Coherent light could be compared with a marching military troop – where the soldiers correspond to the photons – while non-coherent light in this model could be compared with people on a busy shopping street on a Saturday morning. Those who have done their military service know that marching soldiers should keep in step. However, there is one occasion, namely when the troop crosses a small bridge, when it is necessary to break step, otherwise the strong, coherent vibrations of the troop could break the bridge. The situation is similar for the coherent light. Due to the fact that the photons oscillate in phase, such light will have a much stronger effect than incoherent light on the irradiated material, and this gives laser light its very special character.
Coherent radiation was first produced in the microwave region, using an instrument we call maser (MASER=Microwave Amplification by means of Stimulated Emission of Radiation). The idea of the maser was conceived in the middle 1950’s by the American Charles Townes and by Basov and Prokhorov from the Soviet Union, who shared the Nobel prize in Physics in 1964. Townes and Arthur Schawlow extended the idea of the maser to the optical region – i.e. for visible light – and this led to the construction of the laser two years later (LASER= Light Amplification by means of Stimulated Emission of Radiation). At Stanford University Schawlow has led a research group, which has developed a number of advanced methods, where the laser is used to study the properties of atoms and molecules with extreme accuracy. This has stimulated the development of new theoretical models and improved appreciably our knowledge of these building blocks of matter.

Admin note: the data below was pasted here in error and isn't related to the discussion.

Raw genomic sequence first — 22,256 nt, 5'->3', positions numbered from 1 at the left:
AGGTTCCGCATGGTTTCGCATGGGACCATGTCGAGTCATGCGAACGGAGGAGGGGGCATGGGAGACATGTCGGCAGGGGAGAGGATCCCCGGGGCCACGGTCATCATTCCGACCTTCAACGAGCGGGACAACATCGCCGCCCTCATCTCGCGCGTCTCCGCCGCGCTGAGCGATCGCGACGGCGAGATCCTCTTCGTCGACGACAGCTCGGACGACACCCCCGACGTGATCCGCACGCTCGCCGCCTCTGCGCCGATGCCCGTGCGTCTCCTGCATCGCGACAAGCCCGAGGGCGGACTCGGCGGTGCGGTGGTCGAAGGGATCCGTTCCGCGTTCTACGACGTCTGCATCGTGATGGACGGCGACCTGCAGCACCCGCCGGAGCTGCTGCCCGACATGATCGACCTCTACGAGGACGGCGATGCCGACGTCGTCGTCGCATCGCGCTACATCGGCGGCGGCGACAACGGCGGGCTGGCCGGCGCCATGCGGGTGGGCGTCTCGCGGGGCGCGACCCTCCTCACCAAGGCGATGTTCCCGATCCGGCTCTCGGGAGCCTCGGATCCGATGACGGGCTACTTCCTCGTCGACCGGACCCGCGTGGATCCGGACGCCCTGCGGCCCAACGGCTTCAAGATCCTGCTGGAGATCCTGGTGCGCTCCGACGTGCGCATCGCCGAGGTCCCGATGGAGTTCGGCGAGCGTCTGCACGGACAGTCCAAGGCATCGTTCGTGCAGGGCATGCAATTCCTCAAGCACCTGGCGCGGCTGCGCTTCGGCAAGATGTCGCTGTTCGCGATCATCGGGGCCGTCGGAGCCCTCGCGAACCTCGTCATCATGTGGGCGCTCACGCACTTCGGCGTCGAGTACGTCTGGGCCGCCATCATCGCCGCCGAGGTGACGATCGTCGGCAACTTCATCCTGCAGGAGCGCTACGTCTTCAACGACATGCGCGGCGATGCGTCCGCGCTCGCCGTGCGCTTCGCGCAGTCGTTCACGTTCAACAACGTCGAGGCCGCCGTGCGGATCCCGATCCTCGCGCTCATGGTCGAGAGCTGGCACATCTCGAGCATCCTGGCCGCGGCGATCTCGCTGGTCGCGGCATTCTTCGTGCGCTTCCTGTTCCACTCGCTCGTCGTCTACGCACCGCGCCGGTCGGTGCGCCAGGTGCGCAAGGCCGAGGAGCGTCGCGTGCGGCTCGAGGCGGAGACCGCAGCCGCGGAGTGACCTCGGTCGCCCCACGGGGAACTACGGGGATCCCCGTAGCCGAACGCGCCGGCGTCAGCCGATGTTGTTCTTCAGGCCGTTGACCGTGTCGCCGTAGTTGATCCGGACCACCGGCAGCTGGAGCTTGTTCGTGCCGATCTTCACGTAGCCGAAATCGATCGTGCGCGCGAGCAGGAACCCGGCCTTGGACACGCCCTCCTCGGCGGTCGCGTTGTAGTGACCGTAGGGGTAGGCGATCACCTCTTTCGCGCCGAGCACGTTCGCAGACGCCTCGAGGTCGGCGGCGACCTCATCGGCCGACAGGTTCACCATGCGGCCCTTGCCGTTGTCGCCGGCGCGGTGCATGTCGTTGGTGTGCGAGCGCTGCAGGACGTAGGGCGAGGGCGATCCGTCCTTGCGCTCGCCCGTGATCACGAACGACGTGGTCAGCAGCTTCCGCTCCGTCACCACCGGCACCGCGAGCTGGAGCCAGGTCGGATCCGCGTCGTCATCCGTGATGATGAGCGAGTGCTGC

Nicolaas Bloembergen has contributed to the development of laser spectroscopy in a different way. Laser light is sometimes so intense that, when it is shone on to matter, the response of the system could not be described by existing theories. Bloembergen and his collaborators have formulated a more general theory to describe these effects and founded a new field of science we now call non-linear optics. Several laser spectroscopy methods are based upon this phenomenon, particularly such methods where two or more beams of laser light are mixed in order to produce laser light of a different wave length. Such methods can be applied in many fields, for instance, for studying combustion processes. Furthermore, it has been possible in this way to generate laser light of shorter as well as longer wave lengths, which has extended the field of application for laser spectroscopy quite appreciably.
Professor Bloembergen, Professor Schawlow, Professor Siegbahn: you have all contributed significantly to the development of two spectroscopic methods, namely the laser spectroscopy and the electron spectroscopy. These methods have made it possible to investigate the interior of atoms, molecules and solids in greater detail than was previously possible. Therefore, your work has had a profound effect on our present knowledge of the constitution of matter.
On behalf of the Royal Swedish Academy of Sciences I wish to extend to you the heartiest congratulations and I now invite you to receive this year’s Nobel prize in Physics from the hands of His Majesty the King!
Their work and discoveries range from how cells adapt to changes in levels of oxygen to our ability to fight global poverty.
See them all presented here.